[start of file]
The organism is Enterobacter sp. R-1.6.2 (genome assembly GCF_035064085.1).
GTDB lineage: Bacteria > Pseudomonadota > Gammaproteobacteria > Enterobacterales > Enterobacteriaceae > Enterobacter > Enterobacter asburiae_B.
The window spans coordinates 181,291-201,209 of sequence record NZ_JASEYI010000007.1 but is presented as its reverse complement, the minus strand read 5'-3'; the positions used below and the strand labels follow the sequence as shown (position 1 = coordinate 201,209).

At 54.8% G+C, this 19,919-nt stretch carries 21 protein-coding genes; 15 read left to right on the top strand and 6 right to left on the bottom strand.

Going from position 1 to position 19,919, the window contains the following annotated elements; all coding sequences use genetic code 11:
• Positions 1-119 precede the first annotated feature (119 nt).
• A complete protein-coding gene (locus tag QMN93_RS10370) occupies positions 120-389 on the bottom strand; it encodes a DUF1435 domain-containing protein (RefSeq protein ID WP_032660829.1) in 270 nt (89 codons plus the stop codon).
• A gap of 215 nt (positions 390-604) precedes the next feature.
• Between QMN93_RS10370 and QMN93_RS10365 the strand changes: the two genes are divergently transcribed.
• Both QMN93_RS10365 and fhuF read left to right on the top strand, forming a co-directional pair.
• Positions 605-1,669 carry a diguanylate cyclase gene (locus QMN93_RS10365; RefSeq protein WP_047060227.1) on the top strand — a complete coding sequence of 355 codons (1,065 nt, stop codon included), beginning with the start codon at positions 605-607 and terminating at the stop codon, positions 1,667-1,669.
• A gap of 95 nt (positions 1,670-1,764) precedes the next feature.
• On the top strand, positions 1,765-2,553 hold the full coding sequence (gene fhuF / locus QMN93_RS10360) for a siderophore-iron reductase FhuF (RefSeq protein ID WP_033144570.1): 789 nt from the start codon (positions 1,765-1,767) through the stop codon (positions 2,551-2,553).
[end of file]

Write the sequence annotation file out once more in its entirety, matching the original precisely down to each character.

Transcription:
The organism is Enterobacter sp. R-1.6.2 (genome assembly GCF_035064085.1).
GTDB lineage: Bacteria > Pseudomonadota > Gammaproteobacteria > Enterobacterales > Enterobacteriaceae > Enterobacter > Enterobacter asburiae_B.
The window spans coordinates 181,291-201,209 of sequence record NZ_JASEYI010000007.1 but is presented as its reverse complement, the minus strand read 5'-3'; the positions used below and the strand labels follow the sequence as shown (position 1 = coordinate 201,209).

At 54.8% G+C, this 19,919-nt stretch carries 21 protein-coding genes; 15 read left to right on the top strand and 6 right to left on the bottom strand.

Going from position 1 to position 19,919, the window contains the following annotated elements; all coding sequences use genetic code 11:
• Positions 1-119 precede the first annotated feature (119 nt).
• A complete protein-coding gene (locus tag QMN93_RS10370) occupies positions 120-389 on the bottom strand; it encodes a DUF1435 domain-containing protein (RefSeq protein ID WP_032660829.1) in 270 nt (89 codons plus the stop codon).
• A gap of 215 nt (positions 390-604) precedes the next feature.
• Between QMN93_RS10370 and QMN93_RS10365 the strand changes: the two genes are divergently transcribed.
• Both QMN93_RS10365 and fhuF read left to right on the top strand, forming a co-directional pair.
• Positions 605-1,669 carry a diguanylate cyclase gene (locus QMN93_RS10365; RefSeq protein WP_047060227.1) on the top strand — a complete coding sequence of 355 codons (1,065 nt, stop codon included), beginning with the start codon at positions 605-607 and terminating at the stop codon, positions 1,667-1,669.
• A gap of 95 nt (positions 1,670-1,764) precedes the next feature.
• On the top strand, positions 1,765-2,553 hold the full coding sequence (gene fhuF / locus QMN93_RS10360) for a siderophore-iron reductase FhuF (RefSeq protein ID WP_033144570.1): 789 nt from the start codon (positions 1,765-1,767) through the stop codon (positions 2,551-2,553).